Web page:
Dietary fat composition changes over human existence. Human food composition has changed considerably over the course of time. Dietary fat accounted for at most 25% of total calories in the early Hunter/Gatherer time period but has increased to as much as 40% in the present day. The fat composition in the diet has also changed over time, with a higher ratio of saturated fat to polyunsaturated fat and a greater omega-6 to omega-3 ratio in the modern era when compared to earlier time periods. (Figure adapted from [4]).

Dietary fat composition changes over human existence. Human food composition has changed considerably over the course of time. Dietary fat accounted for at most 25% of total calories in the early Hunter/Gatherer time period but has increased to as much as 40% in the present day. The fat composition in the diet has also changed over time, with a higher ratio of saturated fat to polyunsaturated fat and a greater omega-6 to omega-3 ratio in the modern era when compared to earlier time periods. (Figure adapted from [4]).

AA and EPA may be consumed in the diet and can be metabolized to form bioactive eicosanoids. However, the 18-carbon omega-3 and -6 LCPUFAs, α-linolenic and linoleic acid, respectively, represent a larger portion of the diet and can be elongated and desaturated in mammalian systems to produce the required substrates for eicosanoid production. Interestingly, omega-3 and -6 LCPUFAs compete for the same elongase and desaturase enzymes, linking dietary LCPUFA composition to substrate availability and eicosanoid production [46, 47]. But, this process is severely limited in mammalian systems and only accounts for a small amount of AA and EPA. γ-Linoleic acid (GLA), AA, and EPA are 20-carbon LCPUFAs that can be metabolized into bioactive eicosanoids such as prostaglandins, leukotrienes, and hydroxyeicosatetraenoic acids [47]. Eicosanoid production initiates with an external stimulus, such as a cytokine or hormone, and leads to the hydrolysis of GLA, AA, or EPA from the phospholipid membrane by phospholipase A2 [7]. After liberation from the membrane, LCPUFAs may still act as signaling molecules and effect cellular function or be metabolized by cyclooxygenase (COX), lipoxygenase (LOX), or cytochrome P450 (CYP450) into substrates for a number of eicosanoid specific enzymes [7, 48]. However, this process is tightly controlled to prevent aberrant eicosanoid production.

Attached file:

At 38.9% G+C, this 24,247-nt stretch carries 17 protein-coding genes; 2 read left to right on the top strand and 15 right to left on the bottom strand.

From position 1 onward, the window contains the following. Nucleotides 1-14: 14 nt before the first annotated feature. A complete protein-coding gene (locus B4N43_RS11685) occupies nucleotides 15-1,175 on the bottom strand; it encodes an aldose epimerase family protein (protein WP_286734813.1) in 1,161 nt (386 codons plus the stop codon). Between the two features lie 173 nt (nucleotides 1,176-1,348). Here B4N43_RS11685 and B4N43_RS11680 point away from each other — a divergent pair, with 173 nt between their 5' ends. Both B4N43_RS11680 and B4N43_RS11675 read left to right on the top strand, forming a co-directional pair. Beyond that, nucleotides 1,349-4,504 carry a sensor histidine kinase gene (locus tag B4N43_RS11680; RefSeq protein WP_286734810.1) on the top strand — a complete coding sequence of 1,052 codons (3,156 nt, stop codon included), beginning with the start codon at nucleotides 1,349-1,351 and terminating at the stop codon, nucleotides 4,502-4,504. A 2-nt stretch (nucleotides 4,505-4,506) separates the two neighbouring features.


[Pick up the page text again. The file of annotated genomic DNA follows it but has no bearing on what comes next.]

The initiation of eicosanoid production comes from an extracellular stimulus, such as a cytokine, which promotes the activation of multiple downstream enzymes [49]. Phospholipase A2 (PLA2) is the class of enzymes responsible for liberating LCPUFAs from the phospholipid membrane to initiate eicosanoid biosynthesis, and activation of PLA2 is modulated by phosphorylation [50, 51]. Moreover, eicosanoid production is limited to discrete locations in the cell, as most eicosanoid production occurs in close proximity to the PLA2 enzymes at specific organelles [49]. In conjunction with the distinct location of substrate and enzymes within the cell, eicosanoids have a relatively short half-life, which limits continuous agonism of receptors and propagation of intracellular signals [52]. Therefore, strict regulation of eicosanoid production prevents perturbed signaling.